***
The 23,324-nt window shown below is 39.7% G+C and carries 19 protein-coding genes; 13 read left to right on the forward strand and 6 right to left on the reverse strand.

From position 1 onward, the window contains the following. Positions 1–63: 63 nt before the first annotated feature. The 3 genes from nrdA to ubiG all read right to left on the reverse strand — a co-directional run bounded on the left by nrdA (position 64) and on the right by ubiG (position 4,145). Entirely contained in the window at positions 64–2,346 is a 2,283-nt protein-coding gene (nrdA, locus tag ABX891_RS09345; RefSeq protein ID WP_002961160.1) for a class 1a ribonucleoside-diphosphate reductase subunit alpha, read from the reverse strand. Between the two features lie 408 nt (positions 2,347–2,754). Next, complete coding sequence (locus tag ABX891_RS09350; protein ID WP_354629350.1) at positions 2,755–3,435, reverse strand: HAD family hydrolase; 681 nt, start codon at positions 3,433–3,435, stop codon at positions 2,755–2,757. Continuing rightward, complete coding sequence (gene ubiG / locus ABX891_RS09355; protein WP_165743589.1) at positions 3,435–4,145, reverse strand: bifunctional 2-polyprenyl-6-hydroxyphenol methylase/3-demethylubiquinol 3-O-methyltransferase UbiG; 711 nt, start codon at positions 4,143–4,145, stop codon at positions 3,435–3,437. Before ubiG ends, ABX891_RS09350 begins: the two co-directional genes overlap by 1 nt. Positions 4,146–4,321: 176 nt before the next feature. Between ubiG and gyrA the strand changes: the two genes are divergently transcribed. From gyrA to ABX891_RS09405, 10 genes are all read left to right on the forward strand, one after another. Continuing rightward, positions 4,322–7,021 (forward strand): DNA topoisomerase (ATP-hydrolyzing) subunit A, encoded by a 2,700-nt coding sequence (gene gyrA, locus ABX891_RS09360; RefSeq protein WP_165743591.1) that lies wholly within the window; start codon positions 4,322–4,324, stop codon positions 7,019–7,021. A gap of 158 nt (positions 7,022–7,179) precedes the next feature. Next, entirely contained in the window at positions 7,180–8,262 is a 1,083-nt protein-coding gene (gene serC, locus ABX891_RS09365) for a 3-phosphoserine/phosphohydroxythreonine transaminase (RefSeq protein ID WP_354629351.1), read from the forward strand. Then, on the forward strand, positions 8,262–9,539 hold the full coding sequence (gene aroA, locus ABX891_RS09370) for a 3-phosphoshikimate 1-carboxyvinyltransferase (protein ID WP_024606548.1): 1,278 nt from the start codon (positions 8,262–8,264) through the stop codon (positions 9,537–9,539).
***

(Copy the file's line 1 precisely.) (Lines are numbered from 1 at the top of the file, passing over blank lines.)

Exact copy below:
The 23,324-nt window shown below is 39.7% G+C and carries 19 protein-coding genes; 13 read left to right on the forward strand and 6 right to left on the reverse strand.